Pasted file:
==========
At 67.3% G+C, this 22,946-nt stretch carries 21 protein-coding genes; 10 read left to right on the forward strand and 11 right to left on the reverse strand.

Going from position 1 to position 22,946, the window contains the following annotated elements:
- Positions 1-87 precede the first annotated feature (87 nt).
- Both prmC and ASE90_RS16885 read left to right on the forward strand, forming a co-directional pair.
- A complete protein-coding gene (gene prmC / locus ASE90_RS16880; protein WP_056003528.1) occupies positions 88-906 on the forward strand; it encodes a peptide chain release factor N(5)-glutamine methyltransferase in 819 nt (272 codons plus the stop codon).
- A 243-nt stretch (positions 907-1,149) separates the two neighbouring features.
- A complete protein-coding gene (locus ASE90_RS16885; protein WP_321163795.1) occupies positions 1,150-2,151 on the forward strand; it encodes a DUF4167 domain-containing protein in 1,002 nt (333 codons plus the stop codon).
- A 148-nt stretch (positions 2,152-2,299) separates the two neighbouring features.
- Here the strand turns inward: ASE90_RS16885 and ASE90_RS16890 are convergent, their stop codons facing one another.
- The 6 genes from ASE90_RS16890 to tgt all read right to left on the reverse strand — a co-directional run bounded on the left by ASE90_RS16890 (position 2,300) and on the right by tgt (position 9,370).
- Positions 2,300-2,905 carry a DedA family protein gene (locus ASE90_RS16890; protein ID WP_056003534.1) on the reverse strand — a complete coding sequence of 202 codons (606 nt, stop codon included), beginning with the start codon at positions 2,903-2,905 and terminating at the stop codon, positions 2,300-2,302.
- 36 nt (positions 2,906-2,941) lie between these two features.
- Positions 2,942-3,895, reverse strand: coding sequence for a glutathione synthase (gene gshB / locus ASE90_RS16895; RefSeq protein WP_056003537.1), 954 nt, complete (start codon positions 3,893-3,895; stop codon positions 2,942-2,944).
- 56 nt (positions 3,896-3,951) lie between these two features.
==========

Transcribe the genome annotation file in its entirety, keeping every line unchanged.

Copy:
At 67.3% G+C, this 22,946-nt stretch carries 21 protein-coding genes; 10 read left to right on the forward strand and 11 right to left on the reverse strand.

Going from position 1 to position 22,946, the window contains the following annotated elements:
- Positions 1-87 precede the first annotated feature (87 nt).
- Both prmC and ASE90_RS16885 read left to right on the forward strand, forming a co-directional pair.
- A complete protein-coding gene (gene prmC / locus ASE90_RS16880; protein WP_056003528.1) occupies positions 88-906 on the forward strand; it encodes a peptide chain release factor N(5)-glutamine methyltransferase in 819 nt (272 codons plus the stop codon).
- A 243-nt stretch (positions 907-1,149) separates the two neighbouring features.
- A complete protein-coding gene (locus ASE90_RS16885; protein WP_321163795.1) occupies positions 1,150-2,151 on the forward strand; it encodes a DUF4167 domain-containing protein in 1,002 nt (333 codons plus the stop codon).
- A 148-nt stretch (positions 2,152-2,299) separates the two neighbouring features.
- Here the strand turns inward: ASE90_RS16885 and ASE90_RS16890 are convergent, their stop codons facing one another.
- The 6 genes from ASE90_RS16890 to tgt all read right to left on the reverse strand — a co-directional run bounded on the left by ASE90_RS16890 (position 2,300) and on the right by tgt (position 9,370).
- Positions 2,300-2,905 carry a DedA family protein gene (locus ASE90_RS16890; protein ID WP_056003534.1) on the reverse strand — a complete coding sequence of 202 codons (606 nt, stop codon included), beginning with the start codon at positions 2,903-2,905 and terminating at the stop codon, positions 2,300-2,302.
- 36 nt (positions 2,906-2,941) lie between these two features.
- Positions 2,942-3,895, reverse strand: coding sequence for a glutathione synthase (gene gshB / locus ASE90_RS16895; RefSeq protein WP_056003537.1), 954 nt, complete (start codon positions 3,893-3,895; stop codon positions 2,942-2,944).
- 56 nt (positions 3,896-3,951) lie between these two features.